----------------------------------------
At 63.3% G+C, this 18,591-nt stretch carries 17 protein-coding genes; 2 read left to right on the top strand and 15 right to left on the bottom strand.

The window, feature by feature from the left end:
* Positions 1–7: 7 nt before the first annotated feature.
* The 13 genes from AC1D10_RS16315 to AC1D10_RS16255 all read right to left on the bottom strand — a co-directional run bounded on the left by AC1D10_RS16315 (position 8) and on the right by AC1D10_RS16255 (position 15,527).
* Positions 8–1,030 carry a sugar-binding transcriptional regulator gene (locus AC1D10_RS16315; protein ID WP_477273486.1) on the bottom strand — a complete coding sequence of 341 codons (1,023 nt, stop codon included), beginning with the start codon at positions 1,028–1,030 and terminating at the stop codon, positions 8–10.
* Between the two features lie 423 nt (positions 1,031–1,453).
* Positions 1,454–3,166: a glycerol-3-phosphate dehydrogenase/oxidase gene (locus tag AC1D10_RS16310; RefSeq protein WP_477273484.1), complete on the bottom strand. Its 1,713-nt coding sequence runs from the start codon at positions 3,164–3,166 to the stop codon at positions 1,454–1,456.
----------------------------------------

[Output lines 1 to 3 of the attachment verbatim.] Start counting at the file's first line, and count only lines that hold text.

At 63.3% G+C, this 18,591-nt stretch carries 17 protein-coding genes; 2 read left to right on the top strand and 15 right to left on the bottom strand.

The window, feature by feature from the left end:
* Positions 1–7: 7 nt before the first annotated feature.